1.* A CLI (client) issues a 'build' command to the Docker Host. The Docker daemon running on Docker Host then builds an image based on the client's inputs through the command. This image then gets saved in the Docker registry. The registry can either be a local repository or a Docker Hub.* 2. Docker daemon either creates a new image or pulls an existing image from the Docker registry. 3. Finally, Daemon creates an instance of a Docker image. 4. The client then issues a "run" command. It triggers the creation of a container which then executes.

The above steps describe a simple workflow of a typical Docker ecosystem. Let us discuss each of the Docker components in more detail.

Docker Engine

Docker Engine is the heart/ main component of the Docker system. It is open-source and used for containerization with Docker. The docker engine installs on the host. Docker Engine uses client-server technology:

  • It has a daemon process that acts as a server. A Docker daemon is a background process. The daemon process is responsible for managing images, containers, storage volumes, and networks.
  • A Client or a Command Line Interface (CLI).
  • Additionally, it has a Rest API that the CLI client uses and a Docker daemon to communicate and instruct.

The following diagram shows a Docker Engine on Linux Operating System. 3-A Docker Engine and its components.png

The above image shows the Docker Engine in a Linux Operating system.

  1. We can see a Docker client can be accessed using a terminal.
  2. A Host system runs in a Docker daemon.
  3. The above diagram also shows that Docker Host can also reside on a different machine than the client.
  4. The images build and containers execute by passing commands from the client to the daemon through Rest API.

Note: In the case of Windows or Mac, an additional "Toolbox" component is present inside the Docker host. Docker Toolbox is used to quickly install and set up the Docker environment on Windows or macOS. Toolbox installs all Docker components, including Docker Client, Machine, Compose(for Mac), VirtualBox, Kitematic, etc.

As we proceed with the Docker tutorial series, we will discuss these topics in detail in upcoming articles.

Docker Image

A Docker Image builds containers. We can view a Docker Image as a "source code" of the containers. Images have pre-installed software, they are portable, and we can even use pre-existing images instead of building a brand new one. All this makes deployment more straightforward and faster.

Docker images are building blocks of Docker containers and serve as templates for Docker containers in simpler terms.

We will learn more about Docker images in our subsequent articles.

Docker Container

Docker achieves containerization through containers. If we view the Docker Image as a template, then a Docker Container is a copy of that image. So we can have multiple copies of one image, which means various containers.

Containers are organizational units in docker. When we say we are running or executing a docker container, we are running an image. Containers draw an analogy from cargo containers.

Like cargo containers, we can pack the software, move it, ship it, modify, create, manage, or destroy it.

Docker Containers hold the entire package, including application code, dependencies, binaries, etc., to efficiently run an application without any interference.

We will come up with a separate topic on Docker containers in our Docker series that will discuss Docker containers in detail.

Docker Registry

Docker Registry is kind of a repository used to store Docker images. Registries can be public or private. Public registries are called "Docker Hub" and are similar to online code repositories like GitHub. We can also store images privately in Docker Hub and is accessible to millions of users.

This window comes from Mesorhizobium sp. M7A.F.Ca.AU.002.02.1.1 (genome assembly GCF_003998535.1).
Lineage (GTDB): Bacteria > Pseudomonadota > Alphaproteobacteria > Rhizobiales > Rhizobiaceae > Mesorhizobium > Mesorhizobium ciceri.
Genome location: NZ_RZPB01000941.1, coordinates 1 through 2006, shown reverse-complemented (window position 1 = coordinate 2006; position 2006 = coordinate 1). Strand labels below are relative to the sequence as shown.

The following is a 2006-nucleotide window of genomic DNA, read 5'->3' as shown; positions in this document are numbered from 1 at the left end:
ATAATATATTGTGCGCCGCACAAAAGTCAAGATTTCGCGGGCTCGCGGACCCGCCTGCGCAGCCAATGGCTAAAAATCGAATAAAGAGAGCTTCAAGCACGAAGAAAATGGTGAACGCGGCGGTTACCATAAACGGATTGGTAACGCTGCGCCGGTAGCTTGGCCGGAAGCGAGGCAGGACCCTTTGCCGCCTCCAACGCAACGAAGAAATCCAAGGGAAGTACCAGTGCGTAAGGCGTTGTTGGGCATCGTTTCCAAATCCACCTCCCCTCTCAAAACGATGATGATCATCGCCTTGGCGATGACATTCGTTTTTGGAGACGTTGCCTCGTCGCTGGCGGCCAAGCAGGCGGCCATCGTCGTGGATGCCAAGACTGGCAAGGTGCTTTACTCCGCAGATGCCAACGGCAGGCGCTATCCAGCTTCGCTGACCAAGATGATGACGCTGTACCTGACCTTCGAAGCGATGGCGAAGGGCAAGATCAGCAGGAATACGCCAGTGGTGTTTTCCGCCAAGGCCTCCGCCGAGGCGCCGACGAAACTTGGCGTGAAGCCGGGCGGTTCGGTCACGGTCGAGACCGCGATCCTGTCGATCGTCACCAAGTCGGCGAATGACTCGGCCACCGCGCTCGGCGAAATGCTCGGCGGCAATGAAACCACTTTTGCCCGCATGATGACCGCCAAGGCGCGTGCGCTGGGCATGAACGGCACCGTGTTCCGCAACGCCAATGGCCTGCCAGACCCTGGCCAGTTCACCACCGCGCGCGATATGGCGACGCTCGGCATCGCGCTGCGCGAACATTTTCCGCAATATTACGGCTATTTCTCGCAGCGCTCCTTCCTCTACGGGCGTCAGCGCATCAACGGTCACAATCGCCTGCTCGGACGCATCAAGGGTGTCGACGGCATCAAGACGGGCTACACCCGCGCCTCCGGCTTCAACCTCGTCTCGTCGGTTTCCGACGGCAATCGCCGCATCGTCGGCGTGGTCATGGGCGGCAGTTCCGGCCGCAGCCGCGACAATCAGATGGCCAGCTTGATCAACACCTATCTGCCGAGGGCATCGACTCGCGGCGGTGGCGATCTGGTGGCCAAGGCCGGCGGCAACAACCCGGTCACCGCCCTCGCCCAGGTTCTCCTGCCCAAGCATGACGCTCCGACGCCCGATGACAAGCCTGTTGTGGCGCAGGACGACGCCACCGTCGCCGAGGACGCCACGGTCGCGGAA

When should we use Docker?

Since its inception, Docker has proved to be an excellent tool for developers and system administrators alike. We can use it in multiple stages of the DevOps cycle and the rapid and efficient deployment of applications.

Using Docker, we can package an application with all its dependencies into a Docker container and run it in multiple environments. Docker containers provide an isolated environment for the applications to run to have multiple containers running simultaneously on the same host without interfering with each other.

Let us now discuss some places where we can use Docker.

Standardized Environments

Docker is an excellent platform for continuous integration and helps to make the development environment repeatable. This repeatable development environment ensures that every team member works in a standard environment, and each team member is aware of changes and updates at every stage of development.

Disaster Recovery

Software development is prone to risks owing to unwanted situations and disasters. It can halt the development cycle and incur losses. But Docker mitigates the risk. Using Docker, we can easily replicate the functionality in case of any problems and replace it with a new platform. Alternatively, we can also roll back our development to an earlier version or revision if needed.  So a disaster-prone development environment can use Docker.

Faster And Consistent Delivery Of Applications

Docker is a portable platform and helps in faster deployment. It simply pushes the ready software into the production environment. It is easier for developers to complete all the software development stages using a Docker platform.

Code Management

Docker provides a consistent environment for code development as well as code deployment. It can also help us standardize the development environment so that every team member has access to a consistent environment. All of these factors result in better code management. Thereby, it makes the system more user-friendly and scalable.

Key TakeAways

In a nutshell, Docker is a popular platform nowadays used for continuous integration and development.

  • Docker helps us mitigate the risks in Software development by allowing us to restore images or retrieve previous versions or features.
  • Moreover, the Docker consists of Docker client (CLI), Docker Host, and Docker Registry.
  • Docker Host generally contains a Docker Daemon process that runs in the background. Docker registry stores Docker images and containers, which the Docker host accesses.
  • We use Docker in many applications where we require a standardized environment, efficient code management, quick recovery from errors, and faster, better performance.

In our subsequent tutorials, we will go into detail about each of the docker topics.

Understanding Containerization and Virtualization
Understanding Containerization and Virtualization